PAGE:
High staff turnover continues to plague Chinese nonprofits

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In the past decade, the number of non-profit organizations in China has grown with big progress recorded in their level of professionalism. But poor staff retention continues to be a major weakness for most organizations.


The problems faced by many organizations today can often be traced back to the rapid turnover of staff. Organizations cannot raise sufficient funds, and in turn, they cannot provide staff members with a good salary and stable career development. When an organization lacks a stable team, fundraising and project execution become more difficult, making it harder for an organization to survive and progress.


However, non-profits are not businesses. They can’t simply replicate the management style of a corporate and use money and KPIs to retain staff. 


Compared with businesses, the overall income level of the non-profit sector is at a low-to-medium level, so it is difficult to rely on income to attract people. Besides, the potential for salary increases for employees in the non-profit sector is relatively limited — even as they accumulate years of experience. 


Therefore, non-profits must use other methods to motivate their staff, such as organizational values, a sense of belonging, and the sense of achievement brought about by the recognition of their colleagues and beneficiaries.


Without the guarantee of a high income and jobs or even a stable income, non-profit organizations must establish a strong culture and weak control. To achieve this goal, efforts can be made in the following ways.


First, organizations should establish an organizational culture, continuously reinforce their mission and values to members, and establish a system and culture in line with the values of the working environment.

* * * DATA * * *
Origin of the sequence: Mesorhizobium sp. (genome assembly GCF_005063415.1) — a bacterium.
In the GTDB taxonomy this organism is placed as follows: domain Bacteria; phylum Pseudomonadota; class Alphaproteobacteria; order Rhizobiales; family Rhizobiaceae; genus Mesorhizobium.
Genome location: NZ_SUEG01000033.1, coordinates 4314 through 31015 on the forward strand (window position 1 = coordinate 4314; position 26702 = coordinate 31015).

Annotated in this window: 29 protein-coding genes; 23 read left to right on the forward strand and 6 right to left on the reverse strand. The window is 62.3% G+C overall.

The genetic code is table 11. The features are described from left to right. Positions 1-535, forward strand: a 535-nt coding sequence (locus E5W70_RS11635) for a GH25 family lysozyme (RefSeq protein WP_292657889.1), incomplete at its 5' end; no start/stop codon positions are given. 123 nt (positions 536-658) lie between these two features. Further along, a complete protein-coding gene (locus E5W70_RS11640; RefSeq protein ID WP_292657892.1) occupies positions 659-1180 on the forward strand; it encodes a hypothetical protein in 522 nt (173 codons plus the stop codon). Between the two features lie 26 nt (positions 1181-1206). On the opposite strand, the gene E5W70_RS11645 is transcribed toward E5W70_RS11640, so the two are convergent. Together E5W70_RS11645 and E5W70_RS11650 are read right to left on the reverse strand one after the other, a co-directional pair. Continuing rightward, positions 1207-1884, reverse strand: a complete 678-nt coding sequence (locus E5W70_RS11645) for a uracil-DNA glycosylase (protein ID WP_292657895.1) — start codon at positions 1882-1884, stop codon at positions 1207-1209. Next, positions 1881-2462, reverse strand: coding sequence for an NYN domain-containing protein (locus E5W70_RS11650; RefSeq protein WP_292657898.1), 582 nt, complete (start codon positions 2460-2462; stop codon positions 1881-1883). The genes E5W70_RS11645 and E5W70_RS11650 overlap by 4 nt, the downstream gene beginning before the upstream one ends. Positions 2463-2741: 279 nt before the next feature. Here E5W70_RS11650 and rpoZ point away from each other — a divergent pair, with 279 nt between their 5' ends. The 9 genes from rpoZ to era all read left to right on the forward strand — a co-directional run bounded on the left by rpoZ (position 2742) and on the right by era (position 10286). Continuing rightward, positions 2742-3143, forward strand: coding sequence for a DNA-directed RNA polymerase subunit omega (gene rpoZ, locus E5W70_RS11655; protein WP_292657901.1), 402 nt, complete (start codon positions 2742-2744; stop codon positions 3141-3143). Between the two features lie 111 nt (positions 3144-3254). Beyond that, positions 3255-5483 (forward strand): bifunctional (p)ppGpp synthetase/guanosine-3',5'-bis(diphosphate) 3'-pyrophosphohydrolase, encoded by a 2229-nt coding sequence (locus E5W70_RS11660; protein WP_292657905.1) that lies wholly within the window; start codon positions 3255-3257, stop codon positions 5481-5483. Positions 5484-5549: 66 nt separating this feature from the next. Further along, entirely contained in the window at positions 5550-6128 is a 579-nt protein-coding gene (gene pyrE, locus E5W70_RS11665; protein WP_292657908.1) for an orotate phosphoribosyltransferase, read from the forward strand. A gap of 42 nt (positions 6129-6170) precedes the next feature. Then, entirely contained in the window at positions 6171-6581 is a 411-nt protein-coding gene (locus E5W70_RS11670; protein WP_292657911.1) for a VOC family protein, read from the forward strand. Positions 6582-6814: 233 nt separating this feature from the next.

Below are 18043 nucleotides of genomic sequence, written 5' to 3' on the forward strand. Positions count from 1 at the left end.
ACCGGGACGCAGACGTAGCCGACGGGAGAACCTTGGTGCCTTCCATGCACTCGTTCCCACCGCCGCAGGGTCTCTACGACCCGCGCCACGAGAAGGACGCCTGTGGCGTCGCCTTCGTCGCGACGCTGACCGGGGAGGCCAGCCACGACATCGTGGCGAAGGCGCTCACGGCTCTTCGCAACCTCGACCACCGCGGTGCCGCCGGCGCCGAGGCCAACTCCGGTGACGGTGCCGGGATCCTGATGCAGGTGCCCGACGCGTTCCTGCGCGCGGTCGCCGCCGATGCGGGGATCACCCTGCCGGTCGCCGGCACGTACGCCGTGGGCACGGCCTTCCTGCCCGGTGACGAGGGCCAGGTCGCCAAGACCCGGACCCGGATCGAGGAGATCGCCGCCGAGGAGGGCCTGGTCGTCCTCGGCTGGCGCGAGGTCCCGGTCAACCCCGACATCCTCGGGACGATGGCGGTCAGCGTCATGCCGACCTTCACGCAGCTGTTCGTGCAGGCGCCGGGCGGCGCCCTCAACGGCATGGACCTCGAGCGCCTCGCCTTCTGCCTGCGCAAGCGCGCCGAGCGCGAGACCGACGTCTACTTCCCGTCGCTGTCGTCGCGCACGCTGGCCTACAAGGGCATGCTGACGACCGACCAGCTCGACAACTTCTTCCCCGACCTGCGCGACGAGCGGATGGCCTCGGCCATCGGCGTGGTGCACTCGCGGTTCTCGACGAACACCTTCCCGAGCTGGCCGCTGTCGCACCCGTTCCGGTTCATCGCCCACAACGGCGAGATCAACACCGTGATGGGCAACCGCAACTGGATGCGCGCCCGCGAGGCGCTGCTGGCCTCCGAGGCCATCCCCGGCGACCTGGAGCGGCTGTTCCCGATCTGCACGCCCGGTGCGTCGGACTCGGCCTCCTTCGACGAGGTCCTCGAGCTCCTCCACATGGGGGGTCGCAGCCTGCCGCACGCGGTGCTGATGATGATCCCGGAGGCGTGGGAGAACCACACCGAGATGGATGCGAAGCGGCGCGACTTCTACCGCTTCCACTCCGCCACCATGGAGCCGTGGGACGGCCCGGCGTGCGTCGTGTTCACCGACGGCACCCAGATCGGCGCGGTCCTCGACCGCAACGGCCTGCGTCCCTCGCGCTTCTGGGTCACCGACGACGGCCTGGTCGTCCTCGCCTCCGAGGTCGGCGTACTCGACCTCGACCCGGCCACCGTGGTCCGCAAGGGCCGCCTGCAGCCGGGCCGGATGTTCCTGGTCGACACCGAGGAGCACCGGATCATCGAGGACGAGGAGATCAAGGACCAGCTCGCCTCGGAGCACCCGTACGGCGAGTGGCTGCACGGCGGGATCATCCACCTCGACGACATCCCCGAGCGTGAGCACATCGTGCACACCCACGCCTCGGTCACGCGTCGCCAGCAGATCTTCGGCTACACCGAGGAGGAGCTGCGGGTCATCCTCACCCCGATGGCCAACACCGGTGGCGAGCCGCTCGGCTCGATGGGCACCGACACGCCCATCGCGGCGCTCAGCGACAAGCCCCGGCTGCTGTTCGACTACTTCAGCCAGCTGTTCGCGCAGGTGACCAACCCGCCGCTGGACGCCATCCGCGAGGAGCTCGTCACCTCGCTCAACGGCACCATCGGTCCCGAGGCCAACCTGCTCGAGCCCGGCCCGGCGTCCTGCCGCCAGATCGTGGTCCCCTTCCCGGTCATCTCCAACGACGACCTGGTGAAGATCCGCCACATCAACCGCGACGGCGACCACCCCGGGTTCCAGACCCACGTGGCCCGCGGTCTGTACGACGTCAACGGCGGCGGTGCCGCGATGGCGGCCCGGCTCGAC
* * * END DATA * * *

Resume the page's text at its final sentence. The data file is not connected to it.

Second, organizations should create a culture of good communication and encourage staff to express different opinions from the leaders and their supervisors. This can be done by holding regular seminars.


Third, organizations should cultivate the professional ability and influence of their staff, so that they can become the spokespersons and experts of the organization and feel a sense of belonging.


Fourth, it is necessary to encourage employees to truly participate in the decision-making process, so that they can become creators of organizational culture and development, and ultimately creators of social impact.


Fifth, organizations should clarify the principles and bottom lines of organizational work, formulate clear rules, and regularly review and update these rules to ensure that all staff are aware of them. When major principles are clarified, leaders should respect individuality and staff members’ different working styles. 


Last, leaders should examine the institution of their organizations, retain only the necessary administrative procedures, and eliminate those redundant ones. If one rule or procedure makes most staff feel uncomfortable, it is necessary to discuss with all staff how to improve it.